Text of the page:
CANBERRA, March 14 (Xinhua) -- The Australian government may choose to toughen its foreign investment laws in an effort to ease the nation's housing affordability crisis, the nation's Assistant Minister to the Treasurer said on Tuesday.
Michael Sukkar said the government was looking at a range of measures to ensure young Australians and first home buyers were not priced out of the market by investors, and did not rule out making changes to foreign investment laws to help bring house prices down in major cities.
He told Sky News on Tuesday that while Australia will continue to welcome foreign investment in residential property, it must not come at the expense of everyday Australians trying to enter the cut-throat property market.
"There's always a balance of objectives that we want to manage here," Sukkar told Sky News. "On one hand, we are a country that welcomes foreign investment but on the other hand we are a government that says foreign investment has to be on our terms and have to be in our national interest."
"The (federal) budget is a couple of months away and we're reviewing basically everything as it affects the Australian residential property market in formulating our housing affordability package."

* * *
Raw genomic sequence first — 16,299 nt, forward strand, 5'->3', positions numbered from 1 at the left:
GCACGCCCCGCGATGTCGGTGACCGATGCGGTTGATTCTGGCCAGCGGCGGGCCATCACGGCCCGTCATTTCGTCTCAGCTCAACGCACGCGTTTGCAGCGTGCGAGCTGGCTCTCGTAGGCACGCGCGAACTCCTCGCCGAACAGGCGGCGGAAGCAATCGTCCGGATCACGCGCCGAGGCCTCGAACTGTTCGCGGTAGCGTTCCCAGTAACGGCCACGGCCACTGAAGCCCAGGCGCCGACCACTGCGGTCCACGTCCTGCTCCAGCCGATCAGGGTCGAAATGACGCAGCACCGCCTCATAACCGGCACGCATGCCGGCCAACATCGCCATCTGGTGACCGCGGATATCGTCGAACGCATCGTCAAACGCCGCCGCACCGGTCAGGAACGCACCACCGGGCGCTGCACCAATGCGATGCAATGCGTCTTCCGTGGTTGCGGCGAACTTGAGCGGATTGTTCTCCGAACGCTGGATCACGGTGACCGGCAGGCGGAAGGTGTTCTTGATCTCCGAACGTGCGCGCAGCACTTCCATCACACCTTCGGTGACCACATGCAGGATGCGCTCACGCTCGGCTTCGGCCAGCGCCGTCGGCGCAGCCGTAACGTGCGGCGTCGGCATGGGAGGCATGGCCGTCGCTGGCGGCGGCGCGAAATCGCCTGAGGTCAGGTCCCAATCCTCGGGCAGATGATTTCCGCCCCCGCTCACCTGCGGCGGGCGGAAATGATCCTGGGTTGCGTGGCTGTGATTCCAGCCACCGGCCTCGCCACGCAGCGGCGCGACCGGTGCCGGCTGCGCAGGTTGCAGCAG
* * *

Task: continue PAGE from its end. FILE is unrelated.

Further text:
The minister said the government had not fully decided on its reforms, but added that lawmakers must put Australians first when deciding on its housing affordability package.
"I'm not going to mandate what those measures will be other than to say we are at government that has the 'runs on the board' when it comes to imposing our national interests and our terms on any investment into Australian residential property by foreign individuals," Sukkar said.
"I can assure (Australians) that the housing affordability budget will strike the right balance - noting that there are a number of objectives that we are trying to balance with these things."